Problem-Solving and Decision-Making Techniques for Administrative Assistants

Administrative Assistant Resource
August 24, 2012 — 6,772 views  
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Regardless of an employee's position at a company, he or she will face plenty of situations that require extraordinary problem-solving and decision-making skills. This is especially true in customer service situations, and from a professional standpoint, administrative assistants and professionals must come to work prepared to act authoritatively and confidently.

If you are looking to brush up on your problem-solving ability, consider the following tips to boost your confidence and aid your decision-making.

Break a decision down into steps

According to FlexStudy, there are nine steps to a problem-solving process. An administrative professional must:

1.) Recognize an existing problem and acknowledge the possibility of a solution.

2.) Analyze the situation.

3.) Identify certain intangibles and worry points.

4.) Brainstorm for solutions.

5.) Gather expert opinions and compare them with the particular work environment.

6.) Choose a specific strategy.

7.) Devise a plan for strategy implementation.

8.) Execute said plan.

9.) Follow up and survey individuals to see how effective the solution was.

By adhering to these nine steps, any significant problem can be solved in a timely manner. In many cases, a situation might seem extraordinarily complex, but upon division into these phases, a simple solution might jump out immediately.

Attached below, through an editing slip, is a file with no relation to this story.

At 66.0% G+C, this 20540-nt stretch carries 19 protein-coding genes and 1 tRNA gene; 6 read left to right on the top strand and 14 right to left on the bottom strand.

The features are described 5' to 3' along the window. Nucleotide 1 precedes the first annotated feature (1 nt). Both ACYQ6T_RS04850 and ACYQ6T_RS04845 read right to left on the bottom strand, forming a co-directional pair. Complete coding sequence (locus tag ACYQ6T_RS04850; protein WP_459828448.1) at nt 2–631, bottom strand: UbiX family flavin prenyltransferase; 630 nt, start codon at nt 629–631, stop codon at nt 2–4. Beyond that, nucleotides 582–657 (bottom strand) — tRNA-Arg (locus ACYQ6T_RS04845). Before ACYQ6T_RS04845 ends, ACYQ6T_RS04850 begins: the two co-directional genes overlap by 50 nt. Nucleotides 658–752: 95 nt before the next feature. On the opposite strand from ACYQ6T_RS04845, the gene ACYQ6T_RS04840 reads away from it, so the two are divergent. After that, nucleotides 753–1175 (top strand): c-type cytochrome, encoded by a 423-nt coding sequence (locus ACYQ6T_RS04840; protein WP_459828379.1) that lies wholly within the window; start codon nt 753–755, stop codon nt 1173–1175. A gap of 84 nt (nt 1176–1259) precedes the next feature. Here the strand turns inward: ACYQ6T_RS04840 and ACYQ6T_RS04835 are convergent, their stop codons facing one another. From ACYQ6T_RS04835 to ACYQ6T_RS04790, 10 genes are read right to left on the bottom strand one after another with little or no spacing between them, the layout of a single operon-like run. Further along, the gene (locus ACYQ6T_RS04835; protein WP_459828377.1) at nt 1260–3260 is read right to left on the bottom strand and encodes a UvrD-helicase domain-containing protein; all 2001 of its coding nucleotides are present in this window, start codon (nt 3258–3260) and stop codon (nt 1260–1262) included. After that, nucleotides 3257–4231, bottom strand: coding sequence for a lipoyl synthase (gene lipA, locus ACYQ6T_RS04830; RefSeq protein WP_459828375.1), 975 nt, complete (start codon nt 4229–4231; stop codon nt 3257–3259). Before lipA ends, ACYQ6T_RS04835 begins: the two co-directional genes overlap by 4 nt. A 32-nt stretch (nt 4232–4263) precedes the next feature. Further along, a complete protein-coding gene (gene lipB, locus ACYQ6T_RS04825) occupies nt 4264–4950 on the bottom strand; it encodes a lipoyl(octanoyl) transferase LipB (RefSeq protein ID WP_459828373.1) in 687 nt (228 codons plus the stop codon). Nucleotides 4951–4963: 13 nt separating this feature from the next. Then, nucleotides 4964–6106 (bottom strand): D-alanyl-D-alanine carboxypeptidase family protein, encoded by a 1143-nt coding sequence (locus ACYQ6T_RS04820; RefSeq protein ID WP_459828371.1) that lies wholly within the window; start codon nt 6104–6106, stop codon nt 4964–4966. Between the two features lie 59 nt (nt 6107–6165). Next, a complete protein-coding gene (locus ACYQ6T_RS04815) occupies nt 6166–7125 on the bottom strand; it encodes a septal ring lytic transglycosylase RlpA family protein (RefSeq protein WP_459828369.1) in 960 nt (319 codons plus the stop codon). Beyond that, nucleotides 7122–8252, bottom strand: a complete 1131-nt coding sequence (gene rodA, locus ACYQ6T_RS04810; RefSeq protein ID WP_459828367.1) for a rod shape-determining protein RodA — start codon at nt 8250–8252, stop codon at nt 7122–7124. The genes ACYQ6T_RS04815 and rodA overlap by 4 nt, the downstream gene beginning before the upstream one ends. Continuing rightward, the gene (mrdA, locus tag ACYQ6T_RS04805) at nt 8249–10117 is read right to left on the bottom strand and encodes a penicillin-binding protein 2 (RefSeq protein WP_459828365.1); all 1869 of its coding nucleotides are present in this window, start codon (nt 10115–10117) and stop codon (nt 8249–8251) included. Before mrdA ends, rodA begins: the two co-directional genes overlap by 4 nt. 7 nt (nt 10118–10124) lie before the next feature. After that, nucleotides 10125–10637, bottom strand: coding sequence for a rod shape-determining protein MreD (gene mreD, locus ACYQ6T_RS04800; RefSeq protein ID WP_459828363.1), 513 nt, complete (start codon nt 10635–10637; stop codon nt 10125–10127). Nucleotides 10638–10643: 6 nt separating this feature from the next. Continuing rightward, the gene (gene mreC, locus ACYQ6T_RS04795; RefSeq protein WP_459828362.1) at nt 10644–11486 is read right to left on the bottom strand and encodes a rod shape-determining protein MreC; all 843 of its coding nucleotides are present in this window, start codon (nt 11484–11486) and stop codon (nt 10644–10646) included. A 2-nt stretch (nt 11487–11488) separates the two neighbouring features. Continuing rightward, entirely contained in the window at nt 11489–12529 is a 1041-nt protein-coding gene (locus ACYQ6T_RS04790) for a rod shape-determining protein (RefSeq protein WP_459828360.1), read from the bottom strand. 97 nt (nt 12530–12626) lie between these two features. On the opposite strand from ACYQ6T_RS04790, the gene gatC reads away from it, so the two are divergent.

Decision-making

Once you have outlined a series of possible solutions, the tough part is making a confident decision. Sometimes, it can be like choosing between apples and oranges - both could lead to the same end product (satisfying hunger), but the way they taste is different.

The same can be said of an administrative problem. Perhaps you need to clear an executive's schedule on a certain day - what do you remove to make room for the additional event?

The key to decision-making is confidence, and this is true in any leadership profession. As the person "in charge," you will eventually have to take responsibility for your actions, and constantly second-guessing yourself will only lead to failure down the line. Therefore, you need to thoroughly research your decision beforehand so you'll remain confident as time passes.

Finally, remember that nobody is perfect. Napoleon made the mistake of invading Russia, and though he didn't learn from his mistakes, you will learn from yours. If you follow the aforementioned nine steps and remain confident, you'll be making critical, successful decisions in no time at all.

Administrative Assistant Resource